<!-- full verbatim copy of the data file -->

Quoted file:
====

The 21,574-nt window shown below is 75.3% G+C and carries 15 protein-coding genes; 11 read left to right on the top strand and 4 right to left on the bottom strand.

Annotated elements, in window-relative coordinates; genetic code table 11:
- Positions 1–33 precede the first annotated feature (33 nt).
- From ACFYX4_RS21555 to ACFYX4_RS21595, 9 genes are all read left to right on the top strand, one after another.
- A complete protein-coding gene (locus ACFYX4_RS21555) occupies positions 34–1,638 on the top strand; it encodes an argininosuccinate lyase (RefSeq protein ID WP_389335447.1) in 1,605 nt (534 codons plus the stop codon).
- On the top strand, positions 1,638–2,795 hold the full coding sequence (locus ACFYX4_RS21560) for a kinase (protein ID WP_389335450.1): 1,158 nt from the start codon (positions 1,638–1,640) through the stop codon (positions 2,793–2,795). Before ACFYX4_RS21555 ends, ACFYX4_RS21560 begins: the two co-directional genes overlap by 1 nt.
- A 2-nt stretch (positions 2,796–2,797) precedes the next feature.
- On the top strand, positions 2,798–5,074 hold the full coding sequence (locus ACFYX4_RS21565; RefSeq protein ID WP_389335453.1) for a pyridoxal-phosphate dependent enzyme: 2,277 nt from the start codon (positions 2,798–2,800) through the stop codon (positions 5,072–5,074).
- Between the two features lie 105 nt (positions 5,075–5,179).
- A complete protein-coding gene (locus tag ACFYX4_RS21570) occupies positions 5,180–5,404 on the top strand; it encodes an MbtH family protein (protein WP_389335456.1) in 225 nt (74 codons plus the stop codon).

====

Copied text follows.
The 21,574-nt window shown below is 75.3% G+C and carries 15 protein-coding genes; 11 read left to right on the top strand and 4 right to left on the bottom strand.

Annotated elements, in window-relative coordinates; genetic code table 11:
- Positions 1–33 precede the first annotated feature (33 nt).
- From ACFYX4_RS21555 to ACFYX4_RS21595, 9 genes are all read left to right on the top strand, one after another.
- A complete protein-coding gene (locus ACFYX4_RS21555) occupies positions 34–1,638 on the top strand; it encodes an argininosuccinate lyase (RefSeq protein ID WP_389335447.1) in 1,605 nt (534 codons plus the stop codon).
- On the top strand, positions 1,638–2,795 hold the full coding sequence (locus ACFYX4_RS21560) for a kinase (protein ID WP_389335450.1): 1,158 nt from the start codon (positions 1,638–1,640) through the stop codon (positions 2,793–2,795). Before ACFYX4_RS21555 ends, ACFYX4_RS21560 begins: the two co-directional genes overlap by 1 nt.
- A 2-nt stretch (positions 2,796–2,797) precedes the next feature.
- On the top strand, positions 2,798–5,074 hold the full coding sequence (locus ACFYX4_RS21565; RefSeq protein ID WP_389335453.1) for a pyridoxal-phosphate dependent enzyme: 2,277 nt from the start codon (positions 2,798–2,800) through the stop codon (positions 5,072–5,074).
- Between the two features lie 105 nt (positions 5,075–5,179).
- A complete protein-coding gene (locus tag ACFYX4_RS21570) occupies positions 5,180–5,404 on the top strand; it encodes an MbtH family protein (protein WP_389335456.1) in 225 nt (74 codons plus the stop codon).